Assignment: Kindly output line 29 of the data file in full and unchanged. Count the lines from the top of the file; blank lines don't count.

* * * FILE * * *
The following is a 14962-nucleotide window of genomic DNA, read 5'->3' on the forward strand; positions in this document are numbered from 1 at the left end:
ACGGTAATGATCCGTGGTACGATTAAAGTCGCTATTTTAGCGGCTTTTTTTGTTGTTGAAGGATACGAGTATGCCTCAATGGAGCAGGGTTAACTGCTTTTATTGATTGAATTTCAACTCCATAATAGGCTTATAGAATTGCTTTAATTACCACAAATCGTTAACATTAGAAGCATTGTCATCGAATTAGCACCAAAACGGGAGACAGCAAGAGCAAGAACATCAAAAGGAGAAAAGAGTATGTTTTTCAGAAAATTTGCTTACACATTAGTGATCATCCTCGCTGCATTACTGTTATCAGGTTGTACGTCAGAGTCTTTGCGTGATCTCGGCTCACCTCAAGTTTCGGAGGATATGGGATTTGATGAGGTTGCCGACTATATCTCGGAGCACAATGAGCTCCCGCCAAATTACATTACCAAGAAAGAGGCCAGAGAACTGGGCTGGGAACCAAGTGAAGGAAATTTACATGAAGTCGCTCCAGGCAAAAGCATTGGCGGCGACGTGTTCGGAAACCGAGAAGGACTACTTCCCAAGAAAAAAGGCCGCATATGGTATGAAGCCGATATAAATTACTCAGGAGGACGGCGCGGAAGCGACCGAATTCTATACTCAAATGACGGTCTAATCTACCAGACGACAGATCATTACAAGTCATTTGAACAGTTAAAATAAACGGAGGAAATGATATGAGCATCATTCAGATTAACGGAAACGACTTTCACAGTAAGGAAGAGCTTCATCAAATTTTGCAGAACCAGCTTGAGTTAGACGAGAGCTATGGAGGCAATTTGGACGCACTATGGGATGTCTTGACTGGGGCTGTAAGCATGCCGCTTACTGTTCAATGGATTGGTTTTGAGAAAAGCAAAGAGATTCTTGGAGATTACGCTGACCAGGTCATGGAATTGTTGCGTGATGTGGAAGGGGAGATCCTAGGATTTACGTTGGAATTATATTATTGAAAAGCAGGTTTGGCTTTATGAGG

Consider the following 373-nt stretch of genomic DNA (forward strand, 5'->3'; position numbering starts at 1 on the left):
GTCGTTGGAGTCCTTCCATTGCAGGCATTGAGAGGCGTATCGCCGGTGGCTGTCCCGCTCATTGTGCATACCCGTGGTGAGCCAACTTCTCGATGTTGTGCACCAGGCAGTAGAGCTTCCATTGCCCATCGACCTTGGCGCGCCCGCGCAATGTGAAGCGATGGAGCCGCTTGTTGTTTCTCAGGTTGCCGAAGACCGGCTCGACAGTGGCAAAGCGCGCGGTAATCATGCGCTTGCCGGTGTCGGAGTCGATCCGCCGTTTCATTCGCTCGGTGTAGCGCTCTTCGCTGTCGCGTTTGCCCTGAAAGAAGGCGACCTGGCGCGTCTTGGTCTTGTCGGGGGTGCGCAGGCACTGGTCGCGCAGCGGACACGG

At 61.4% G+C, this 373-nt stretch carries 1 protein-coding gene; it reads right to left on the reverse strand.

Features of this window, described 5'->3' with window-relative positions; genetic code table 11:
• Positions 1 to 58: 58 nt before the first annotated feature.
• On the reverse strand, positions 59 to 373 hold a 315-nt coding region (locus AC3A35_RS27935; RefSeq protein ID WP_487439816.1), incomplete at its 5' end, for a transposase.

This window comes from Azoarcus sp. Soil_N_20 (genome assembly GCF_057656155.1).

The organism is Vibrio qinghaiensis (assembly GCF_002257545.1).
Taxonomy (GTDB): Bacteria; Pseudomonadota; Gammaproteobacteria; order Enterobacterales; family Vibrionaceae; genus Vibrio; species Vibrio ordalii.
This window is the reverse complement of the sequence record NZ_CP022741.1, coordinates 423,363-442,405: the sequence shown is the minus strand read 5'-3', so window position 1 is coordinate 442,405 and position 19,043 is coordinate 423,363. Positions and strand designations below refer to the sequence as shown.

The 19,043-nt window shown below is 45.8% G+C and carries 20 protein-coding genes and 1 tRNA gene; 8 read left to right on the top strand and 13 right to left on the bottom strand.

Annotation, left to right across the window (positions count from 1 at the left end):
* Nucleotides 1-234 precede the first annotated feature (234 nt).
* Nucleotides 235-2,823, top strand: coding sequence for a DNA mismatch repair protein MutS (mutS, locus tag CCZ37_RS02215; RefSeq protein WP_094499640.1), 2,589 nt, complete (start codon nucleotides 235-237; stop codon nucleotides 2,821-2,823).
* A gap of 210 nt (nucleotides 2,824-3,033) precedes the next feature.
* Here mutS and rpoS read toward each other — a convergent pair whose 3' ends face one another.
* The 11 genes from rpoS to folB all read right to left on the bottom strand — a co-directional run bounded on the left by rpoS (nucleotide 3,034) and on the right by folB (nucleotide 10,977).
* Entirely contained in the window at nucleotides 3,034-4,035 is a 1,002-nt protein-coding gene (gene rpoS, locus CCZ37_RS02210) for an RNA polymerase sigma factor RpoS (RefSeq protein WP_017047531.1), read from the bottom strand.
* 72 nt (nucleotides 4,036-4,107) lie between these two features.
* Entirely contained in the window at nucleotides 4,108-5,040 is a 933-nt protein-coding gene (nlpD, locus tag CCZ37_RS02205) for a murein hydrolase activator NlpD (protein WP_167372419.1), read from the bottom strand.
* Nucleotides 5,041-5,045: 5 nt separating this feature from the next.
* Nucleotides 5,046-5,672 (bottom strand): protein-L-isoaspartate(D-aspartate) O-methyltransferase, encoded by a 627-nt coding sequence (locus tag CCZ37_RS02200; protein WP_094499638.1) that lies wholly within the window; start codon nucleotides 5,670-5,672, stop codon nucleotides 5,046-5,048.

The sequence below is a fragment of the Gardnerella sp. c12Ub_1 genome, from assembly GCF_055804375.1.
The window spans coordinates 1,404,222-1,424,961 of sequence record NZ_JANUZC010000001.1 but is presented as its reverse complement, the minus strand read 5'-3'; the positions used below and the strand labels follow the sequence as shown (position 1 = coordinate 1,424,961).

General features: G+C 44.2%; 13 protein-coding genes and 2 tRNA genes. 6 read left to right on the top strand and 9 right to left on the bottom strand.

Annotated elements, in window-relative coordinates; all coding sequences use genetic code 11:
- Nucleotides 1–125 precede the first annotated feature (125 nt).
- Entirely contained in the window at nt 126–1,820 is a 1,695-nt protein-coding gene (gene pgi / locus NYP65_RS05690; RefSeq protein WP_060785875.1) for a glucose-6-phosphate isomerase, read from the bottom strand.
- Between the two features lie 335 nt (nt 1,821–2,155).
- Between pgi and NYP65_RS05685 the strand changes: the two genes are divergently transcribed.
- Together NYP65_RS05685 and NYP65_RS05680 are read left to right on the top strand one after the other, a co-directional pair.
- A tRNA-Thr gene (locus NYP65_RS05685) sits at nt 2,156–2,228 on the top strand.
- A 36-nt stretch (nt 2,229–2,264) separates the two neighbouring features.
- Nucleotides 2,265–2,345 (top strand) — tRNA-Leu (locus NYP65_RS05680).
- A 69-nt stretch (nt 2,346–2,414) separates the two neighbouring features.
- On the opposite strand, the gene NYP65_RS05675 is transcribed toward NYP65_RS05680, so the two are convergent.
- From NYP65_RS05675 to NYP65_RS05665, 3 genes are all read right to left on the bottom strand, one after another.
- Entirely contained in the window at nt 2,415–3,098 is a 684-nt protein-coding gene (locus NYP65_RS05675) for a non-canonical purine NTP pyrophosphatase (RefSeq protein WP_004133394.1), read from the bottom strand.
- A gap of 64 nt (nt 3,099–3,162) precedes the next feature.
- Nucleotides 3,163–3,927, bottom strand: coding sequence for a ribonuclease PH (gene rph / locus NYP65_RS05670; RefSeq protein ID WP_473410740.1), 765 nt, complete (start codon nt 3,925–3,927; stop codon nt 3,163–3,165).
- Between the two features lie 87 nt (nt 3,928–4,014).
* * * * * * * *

- Nucleotides 1–125 precede the first annotated feature (125 nt).